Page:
The fight is for a strong, unified negotiating position against the largest airline, not against each other.
Following up on AFL-CIO President Richard Trumka’s suggestion to the IAM and TWU to work towards a mutually acceptable alternative to a representation battle at the new American Airlines, both unions have been putting their best efforts into finding an answer. Both unions are members of the AFL-CIO and as such have a common interest in expanding and improving organized labor. President Trumka’s message focused on the fact that after an expensive and emotional battle between the unions, if a representation election is held, not a single new or unorganized member would join the winning union. In other words, after all the cost, arguments, permanently hurt feelings, and negative campaigning the number of union members would not change, just the logo would. Good intentioned representatives of both unions are looking for another way to bring quality representation to the employees of what will become the world’s largest airline. The success or failure of this joint problem solving effort will have an effect on airline employees at other carriers, whether they belong to a union or not. A strong, unified negotiating position against the largest airline will strengthen and improve the futures of everyone in coming negotiations.
It was discouraging this past week to see that not all unions view this situation as a time to come together as organized labor do what is best for working people. The Teamsters union petitioned the NMB this week to hold an investigation and possibly an election among the Mechanic and Related classifications of USAirways. This type of representation election is exactly what President Trumka was warning about. Even if they are successful in this election, the IBT will not have increased the number of organized workers nor will they have strengthened the solidarity among mechanics. They will only guarantee that more representation elections will have to be held in the future and the fracturing of members will continue, to the benefit of the airlines.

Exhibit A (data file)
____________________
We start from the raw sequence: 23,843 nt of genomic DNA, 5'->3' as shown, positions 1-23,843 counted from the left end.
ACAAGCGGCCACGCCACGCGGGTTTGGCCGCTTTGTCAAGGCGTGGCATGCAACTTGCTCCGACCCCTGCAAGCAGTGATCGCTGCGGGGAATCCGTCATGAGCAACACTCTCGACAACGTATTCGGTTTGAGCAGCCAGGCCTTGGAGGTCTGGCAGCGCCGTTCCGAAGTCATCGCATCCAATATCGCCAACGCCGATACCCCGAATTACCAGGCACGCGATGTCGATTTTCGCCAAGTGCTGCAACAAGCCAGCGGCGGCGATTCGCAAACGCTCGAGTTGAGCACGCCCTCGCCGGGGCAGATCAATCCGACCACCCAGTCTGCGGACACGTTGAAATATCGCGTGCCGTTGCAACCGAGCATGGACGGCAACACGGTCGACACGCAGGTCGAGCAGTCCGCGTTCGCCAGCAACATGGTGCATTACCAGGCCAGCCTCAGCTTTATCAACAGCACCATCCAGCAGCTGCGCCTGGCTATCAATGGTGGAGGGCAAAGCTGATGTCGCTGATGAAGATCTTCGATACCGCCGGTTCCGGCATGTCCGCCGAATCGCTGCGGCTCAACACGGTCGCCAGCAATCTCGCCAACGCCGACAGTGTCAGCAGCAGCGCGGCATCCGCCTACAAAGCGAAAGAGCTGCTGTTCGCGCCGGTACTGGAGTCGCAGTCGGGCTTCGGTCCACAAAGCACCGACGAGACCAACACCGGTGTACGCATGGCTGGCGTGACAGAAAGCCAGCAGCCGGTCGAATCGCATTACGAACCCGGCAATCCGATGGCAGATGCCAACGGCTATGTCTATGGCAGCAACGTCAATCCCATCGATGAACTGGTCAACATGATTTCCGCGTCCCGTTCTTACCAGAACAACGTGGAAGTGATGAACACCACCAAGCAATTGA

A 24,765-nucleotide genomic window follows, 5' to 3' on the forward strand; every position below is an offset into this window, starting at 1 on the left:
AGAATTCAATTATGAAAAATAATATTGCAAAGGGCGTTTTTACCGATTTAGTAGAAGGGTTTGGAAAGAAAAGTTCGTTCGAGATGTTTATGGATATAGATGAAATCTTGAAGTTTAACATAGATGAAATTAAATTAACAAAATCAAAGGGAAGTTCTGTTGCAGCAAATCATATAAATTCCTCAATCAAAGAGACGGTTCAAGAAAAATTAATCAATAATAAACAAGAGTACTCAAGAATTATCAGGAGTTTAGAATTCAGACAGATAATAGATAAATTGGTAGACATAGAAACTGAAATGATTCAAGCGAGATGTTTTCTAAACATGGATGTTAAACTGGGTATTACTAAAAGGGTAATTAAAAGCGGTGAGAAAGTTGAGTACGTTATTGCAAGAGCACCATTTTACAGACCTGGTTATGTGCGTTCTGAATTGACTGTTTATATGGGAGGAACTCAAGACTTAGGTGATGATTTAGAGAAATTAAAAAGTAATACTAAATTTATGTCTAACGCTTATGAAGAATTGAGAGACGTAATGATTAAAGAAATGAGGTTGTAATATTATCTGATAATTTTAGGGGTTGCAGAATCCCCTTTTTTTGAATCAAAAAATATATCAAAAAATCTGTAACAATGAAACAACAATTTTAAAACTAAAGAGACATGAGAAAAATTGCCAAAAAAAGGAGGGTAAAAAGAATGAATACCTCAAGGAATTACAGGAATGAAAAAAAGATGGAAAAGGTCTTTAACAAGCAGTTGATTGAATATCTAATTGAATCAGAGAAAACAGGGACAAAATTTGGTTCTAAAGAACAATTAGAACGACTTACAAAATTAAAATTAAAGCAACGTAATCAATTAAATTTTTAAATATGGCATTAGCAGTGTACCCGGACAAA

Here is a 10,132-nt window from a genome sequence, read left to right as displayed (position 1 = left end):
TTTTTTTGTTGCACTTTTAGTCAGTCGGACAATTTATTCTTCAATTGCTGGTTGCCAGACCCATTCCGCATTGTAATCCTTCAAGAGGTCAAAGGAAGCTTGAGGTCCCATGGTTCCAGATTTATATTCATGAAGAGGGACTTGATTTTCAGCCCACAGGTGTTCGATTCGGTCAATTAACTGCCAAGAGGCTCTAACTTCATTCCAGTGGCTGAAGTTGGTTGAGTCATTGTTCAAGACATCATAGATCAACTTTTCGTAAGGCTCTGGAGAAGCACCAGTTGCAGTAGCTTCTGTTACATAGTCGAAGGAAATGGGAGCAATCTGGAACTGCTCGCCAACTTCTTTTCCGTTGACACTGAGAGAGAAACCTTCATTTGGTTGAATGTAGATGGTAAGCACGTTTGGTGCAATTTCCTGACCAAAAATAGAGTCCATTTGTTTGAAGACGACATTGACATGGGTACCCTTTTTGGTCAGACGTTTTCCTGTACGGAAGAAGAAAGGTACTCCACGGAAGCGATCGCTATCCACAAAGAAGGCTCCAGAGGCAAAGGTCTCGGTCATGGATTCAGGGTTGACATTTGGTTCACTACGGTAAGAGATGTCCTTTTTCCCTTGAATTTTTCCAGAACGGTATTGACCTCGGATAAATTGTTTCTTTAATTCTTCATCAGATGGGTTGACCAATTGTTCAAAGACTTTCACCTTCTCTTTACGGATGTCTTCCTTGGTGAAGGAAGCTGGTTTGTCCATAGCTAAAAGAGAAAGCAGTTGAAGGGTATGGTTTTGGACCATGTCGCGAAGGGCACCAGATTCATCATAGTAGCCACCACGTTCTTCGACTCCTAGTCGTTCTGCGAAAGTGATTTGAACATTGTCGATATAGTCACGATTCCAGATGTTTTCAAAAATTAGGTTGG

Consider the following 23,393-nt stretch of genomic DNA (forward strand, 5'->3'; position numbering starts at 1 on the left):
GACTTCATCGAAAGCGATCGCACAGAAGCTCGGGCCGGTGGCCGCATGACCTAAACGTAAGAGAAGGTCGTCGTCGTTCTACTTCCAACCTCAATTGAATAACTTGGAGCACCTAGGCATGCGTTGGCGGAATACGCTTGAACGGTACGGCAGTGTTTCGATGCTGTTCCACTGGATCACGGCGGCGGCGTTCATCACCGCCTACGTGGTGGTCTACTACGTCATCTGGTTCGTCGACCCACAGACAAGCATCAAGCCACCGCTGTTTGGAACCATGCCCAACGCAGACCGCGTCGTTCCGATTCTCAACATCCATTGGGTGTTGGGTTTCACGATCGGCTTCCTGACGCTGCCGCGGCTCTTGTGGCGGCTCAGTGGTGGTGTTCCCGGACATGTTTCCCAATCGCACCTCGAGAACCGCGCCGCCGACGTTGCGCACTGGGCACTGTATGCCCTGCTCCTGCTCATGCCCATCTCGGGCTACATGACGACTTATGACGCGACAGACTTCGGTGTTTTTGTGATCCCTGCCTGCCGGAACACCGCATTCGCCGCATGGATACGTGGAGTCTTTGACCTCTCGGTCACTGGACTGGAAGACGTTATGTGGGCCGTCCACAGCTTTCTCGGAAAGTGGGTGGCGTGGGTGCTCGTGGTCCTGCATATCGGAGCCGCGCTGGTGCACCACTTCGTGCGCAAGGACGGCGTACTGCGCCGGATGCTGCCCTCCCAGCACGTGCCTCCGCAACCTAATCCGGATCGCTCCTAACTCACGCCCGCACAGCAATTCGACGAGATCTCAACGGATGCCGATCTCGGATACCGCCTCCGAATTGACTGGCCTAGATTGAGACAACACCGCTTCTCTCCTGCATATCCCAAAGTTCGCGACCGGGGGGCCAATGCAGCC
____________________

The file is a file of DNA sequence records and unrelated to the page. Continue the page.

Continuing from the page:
Preparations to return to negotiations at United Airlines
Preparations to return to negotiations at United Airlines continued this past week. It has been more than a month since the IAM and United jointly petitioned the National Mediation Board for their services in our negotiations. To date there has been no response from the Board. There has been no mediator assigned to our talks and therefore no schedule created to resume. Our desire is to return to talks and find a solution to the issues that have prevented us from reaching an agreement with United that is acceptable to our membership. We want to follow the rules of the NMB but we also think productive talks could be held between the company and Union even if a mediator was not available. We want to discuss this possibility with United and if they agree we believe talks could restart. The establishing of a survey system that is secure and accurate is taking more time than is acceptable. We believe we could reenter talks and have meaningful discussions on several major issues without waiting for a full, detailed survey of members; but use the results of a survey to reinforce the importance of, or identify, issues that have to be addressed before another agreement is reached.